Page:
Analysis of the case studies revealed that the long-term impacts of participation in youth theatre are often multiple and intertwined.
Long-term impacts of participation in youth theatre on participants’ professional lives
The participants universally attributed elements of their work ethic, career successes, and personal sense of fulfillment to having been involved with youth theatre in their formative years.
The eight participants differed from one another in their varied careers to date. However, the experience of participating in youth theatre affected their career selection, with participants varying from directly choosing to work in roles within the creative sector, to identifying particular skills or aspects of their youth theatre experience which had resonated with them (for example: variety, storytelling, working with others) and seeking roles which included these. Many described their jobs, as varied as they were across the eight case studies, as being basically ‘acting’ or ‘playing a role’; they reported that this was something they were able to do confidently because of the skills and self-assurance which they gained through their youth theatre experience.
All of the participants directly attributed their emotional intelligence to youth theatre, describing ways in which their youth theatre experience had developed their active listening skills and enabled them to better understand people by reading their tone and body language. Consequently, the participants found themselves able to work well in teams. They reported easily finding common ground with diverse colleagues in order to diffuse any arising tensions.
Drawing together these skills, the participants described the ways in which becoming confident communicators and effective leaders had helped them in the workplace.
Long-term impacts of participation in youth theatre on participants’ personal lives
Many of the participants reflected on youth theatre as having been an extremely positive part of their teenage lives. As well as being a joyful experience and providing them with something constructive to do with their time, youth theatre proved to be vital to their self-expression. It provided a way to build confidence and discover who they really were. The participants largely attributed this to the sense of community created by their youth theatre leaders, the environment of kindness, compassion, and camaraderie fostered by their leaders, and the opportunity to meet both like-minded and different individuals in a space which was separate from the day-to-day pressures of school- and family-life.
Many of the participants formed friendships through youth theatre which have endured into adulthood, and some even met partners through youth theatre or other creative outlets which followed on later. Indeed, most of the youth theatre participants continue with theatre-based or other creative activities to this day.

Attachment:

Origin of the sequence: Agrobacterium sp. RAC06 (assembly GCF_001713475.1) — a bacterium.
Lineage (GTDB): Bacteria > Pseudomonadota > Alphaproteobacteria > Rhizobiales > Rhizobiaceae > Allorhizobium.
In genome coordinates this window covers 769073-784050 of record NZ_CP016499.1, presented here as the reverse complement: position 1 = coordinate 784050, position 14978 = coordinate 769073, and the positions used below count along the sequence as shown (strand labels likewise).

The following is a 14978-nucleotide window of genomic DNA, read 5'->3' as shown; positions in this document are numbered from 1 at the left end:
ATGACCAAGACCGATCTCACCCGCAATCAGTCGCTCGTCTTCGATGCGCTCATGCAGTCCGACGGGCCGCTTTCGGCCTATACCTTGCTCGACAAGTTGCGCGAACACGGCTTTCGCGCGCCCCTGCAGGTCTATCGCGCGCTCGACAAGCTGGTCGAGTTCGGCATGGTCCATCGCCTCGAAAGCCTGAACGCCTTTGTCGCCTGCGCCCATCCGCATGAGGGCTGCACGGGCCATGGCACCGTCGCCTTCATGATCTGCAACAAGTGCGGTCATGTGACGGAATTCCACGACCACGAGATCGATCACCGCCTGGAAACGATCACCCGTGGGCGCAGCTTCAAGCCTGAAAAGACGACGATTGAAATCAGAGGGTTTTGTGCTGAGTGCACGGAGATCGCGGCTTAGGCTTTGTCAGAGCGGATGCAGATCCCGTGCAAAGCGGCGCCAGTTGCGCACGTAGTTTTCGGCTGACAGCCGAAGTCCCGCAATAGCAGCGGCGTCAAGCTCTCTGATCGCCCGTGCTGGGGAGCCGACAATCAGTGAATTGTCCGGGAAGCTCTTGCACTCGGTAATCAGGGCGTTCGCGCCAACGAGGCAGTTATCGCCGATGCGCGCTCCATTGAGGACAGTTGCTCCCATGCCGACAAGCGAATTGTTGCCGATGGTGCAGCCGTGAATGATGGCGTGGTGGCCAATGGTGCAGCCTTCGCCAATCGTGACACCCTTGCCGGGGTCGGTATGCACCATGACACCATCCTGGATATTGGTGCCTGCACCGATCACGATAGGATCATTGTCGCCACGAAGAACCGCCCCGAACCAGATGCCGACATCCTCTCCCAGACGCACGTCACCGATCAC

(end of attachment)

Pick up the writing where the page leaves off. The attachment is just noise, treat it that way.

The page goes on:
These experiences have contributed to improved wellbeing and sense of purpose. They have their beginnings in the youth theatre experience itself, and have lasted well beyond.
The patterns in long-term impacts reported by the participants demonstrate where the value of the youth theatre experience lies.
Youth theatre broadened the horizons of the participants, enabling them to engage with new opportunities and requiring them to meet (and find ways to get on with) a new and diverse group of people. The youth theatre participants felt that they were more open-minded people as a consequence.
Youth theatre is a safe and equitable space where participants can express themselves openly and are accepted for who they are. At youth theatre the participants found a unique place to work through their issues and find like-minded peers, which developed confidence and feelings of personal value and ultimately led to embedded feelings of independence and self-belief.
The youth theatre workers were encouraging mentors in the lives of the participants and modelled positive leadership. As well as creating a supportive environment where the participants could develop their sense of self, some participants directly referenced their youth theatre workers as having had a continued positive influence on their own leadership style.
Youth theatre gave the participants multiple tools on which to draw in their adult lives. Undertaking collaborative creativity, playfulness, and improvisation in the youth theatre setting necessitated teamwork and trust, which enabled the participants to develop their emotional intelligence. Needing to be being calm under pressure and deal with the unpredictable helped them to build their resilience and confidence in trying new things.
Many of the participants noted that they felt grateful for having developed these skills and qualities during their teenage years, as many other adults in their lives had needed to learn these later.